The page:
from the brink
to salvage the wreck
Besides a willingness to work in emotionally charged situations,
restructurers also must be willing to accept varying definitions
ask me, 'If you liquidate a company, is that a success?'"
Whyte says. "Depending on the circumstances, it may be the
best you can do."
the most distressed companies have something salvageable,
Shein says, whether it's a brand name — think Schwinn and
Fannie Mae — a valuable piece of real estate, intellectual
property or production equipment. But the trick is sorting
out what has value and figuring out how to capitalize on it.
her personal success stories, Whyte counts nine months spent
advising Regal Cinemas on ways to deal with challenges for
the theater industry. Regal filed for a prepackaged bankruptcy,
closing unprofitable locations and finding new ways to go
head to head with competitors. Most employees kept their jobs,
and the company is now on solid ground.
highlight: When an automotive parts reseller couldn't be kept
intact, Whyte helped resell the company to five different
purchasers, including the last group of operations to the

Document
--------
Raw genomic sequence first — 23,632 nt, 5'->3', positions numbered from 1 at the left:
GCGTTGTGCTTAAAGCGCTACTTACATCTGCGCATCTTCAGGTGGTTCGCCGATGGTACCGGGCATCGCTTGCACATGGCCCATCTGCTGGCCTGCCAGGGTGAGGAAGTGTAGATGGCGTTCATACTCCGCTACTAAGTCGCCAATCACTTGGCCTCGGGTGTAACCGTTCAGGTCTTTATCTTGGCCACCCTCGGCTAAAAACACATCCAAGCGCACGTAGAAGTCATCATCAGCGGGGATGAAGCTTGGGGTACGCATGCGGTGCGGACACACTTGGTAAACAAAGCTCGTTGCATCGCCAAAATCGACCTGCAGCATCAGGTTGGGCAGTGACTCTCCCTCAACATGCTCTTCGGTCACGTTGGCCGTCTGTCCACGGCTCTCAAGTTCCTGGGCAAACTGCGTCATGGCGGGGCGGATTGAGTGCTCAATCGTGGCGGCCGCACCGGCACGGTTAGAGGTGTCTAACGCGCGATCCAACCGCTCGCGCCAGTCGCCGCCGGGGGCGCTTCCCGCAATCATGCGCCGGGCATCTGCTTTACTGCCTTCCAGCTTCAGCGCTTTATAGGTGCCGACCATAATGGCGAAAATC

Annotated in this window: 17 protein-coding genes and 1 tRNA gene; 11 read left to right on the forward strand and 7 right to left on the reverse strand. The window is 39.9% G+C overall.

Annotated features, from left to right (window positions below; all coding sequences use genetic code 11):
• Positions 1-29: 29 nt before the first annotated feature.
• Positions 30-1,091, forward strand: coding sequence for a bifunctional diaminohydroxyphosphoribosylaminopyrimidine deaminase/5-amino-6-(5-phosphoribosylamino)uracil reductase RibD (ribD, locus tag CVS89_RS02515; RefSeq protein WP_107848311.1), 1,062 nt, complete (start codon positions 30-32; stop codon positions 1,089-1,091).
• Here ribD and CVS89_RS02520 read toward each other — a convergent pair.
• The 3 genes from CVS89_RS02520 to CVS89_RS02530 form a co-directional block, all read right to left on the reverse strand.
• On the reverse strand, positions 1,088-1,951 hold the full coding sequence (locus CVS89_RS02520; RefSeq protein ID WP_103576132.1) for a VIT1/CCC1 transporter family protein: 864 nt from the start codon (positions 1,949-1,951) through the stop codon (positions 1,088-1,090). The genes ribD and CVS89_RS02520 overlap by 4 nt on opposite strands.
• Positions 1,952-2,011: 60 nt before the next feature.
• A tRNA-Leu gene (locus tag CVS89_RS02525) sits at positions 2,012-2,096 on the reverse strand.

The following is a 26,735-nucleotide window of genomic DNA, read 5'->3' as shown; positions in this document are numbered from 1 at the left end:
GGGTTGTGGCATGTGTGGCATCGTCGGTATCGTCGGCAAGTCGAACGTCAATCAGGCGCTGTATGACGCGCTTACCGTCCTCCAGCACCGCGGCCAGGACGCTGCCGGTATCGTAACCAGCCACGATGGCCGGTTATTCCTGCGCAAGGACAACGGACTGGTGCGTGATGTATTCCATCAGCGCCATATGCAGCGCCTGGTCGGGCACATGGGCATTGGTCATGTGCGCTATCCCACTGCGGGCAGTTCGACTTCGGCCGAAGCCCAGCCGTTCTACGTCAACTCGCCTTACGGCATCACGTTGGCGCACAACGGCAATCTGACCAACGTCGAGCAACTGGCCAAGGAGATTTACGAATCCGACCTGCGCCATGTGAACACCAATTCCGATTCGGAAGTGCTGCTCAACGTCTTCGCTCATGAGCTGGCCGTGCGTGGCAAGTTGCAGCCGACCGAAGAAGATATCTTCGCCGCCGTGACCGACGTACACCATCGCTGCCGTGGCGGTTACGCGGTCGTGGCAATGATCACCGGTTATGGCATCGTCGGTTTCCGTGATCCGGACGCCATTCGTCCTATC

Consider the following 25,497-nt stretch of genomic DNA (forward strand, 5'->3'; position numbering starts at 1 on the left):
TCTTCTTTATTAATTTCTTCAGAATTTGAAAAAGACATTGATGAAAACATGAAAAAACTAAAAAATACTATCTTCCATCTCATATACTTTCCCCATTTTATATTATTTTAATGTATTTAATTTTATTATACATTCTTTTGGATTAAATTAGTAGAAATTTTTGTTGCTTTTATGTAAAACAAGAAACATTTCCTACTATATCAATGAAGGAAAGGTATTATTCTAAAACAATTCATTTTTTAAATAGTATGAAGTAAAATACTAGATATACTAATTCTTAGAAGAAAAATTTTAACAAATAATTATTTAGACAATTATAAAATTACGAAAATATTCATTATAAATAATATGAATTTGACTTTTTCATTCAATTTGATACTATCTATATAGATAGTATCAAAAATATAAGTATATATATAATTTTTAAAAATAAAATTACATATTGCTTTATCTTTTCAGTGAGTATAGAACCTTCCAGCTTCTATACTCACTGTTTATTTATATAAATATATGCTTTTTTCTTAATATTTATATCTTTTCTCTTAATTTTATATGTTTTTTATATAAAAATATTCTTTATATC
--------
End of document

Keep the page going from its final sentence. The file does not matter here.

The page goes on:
company's managers, who kept it going for several years before
they sold it for a profit.
one thing industry veterans agree on it's this: the sooner
they get to work, the better.
"Biff" Ruttenberg '71, a certified turnaround professional
whose company, Atlas Partners, helps distressed companies
get the maximum return out of their real estate holdings,
says emotions often prevent managers from calling in turnaround
professionals sooner, when they could make more of an impact.
often, by the time someone gets to us all that's left is liquidation,"
example of the good he can do when called in early, Ruttenberg
cites the financially strapped Grand Rapids, Mich., chain
of grocery stores whose leases he helped renegotiate, saving
$1.75 million and setting the company on a much-improved financial
course. Ruttenberg explained to the landlords that closing
the grocery stores, which anchored area shopping centers,
would be disastrous for the local economy and the landlords'
would somebody want to come in and rent in an economically
depressed area?" he says. "They wouldn't."
news isn't always good.
use the term "Chapter 22" to highlight the tendency for already
weakened companies to slide into a serial bankruptcy — a
serious danger, Kellogg School experts say, if companies aren't
given enough time to reorganize or don't take the right approach
the first time around.
for turnaround leadership
Turnaround professionals often get their start when they successfully
lead a company through a difficult period. Ruttenberg, for
instance, learned the ropes buying and rehabbing old shopping
School classes such as Shein's Managing Turnarounds and Associate
Professor of Finance Todd Pulvino's Corporate Restructuring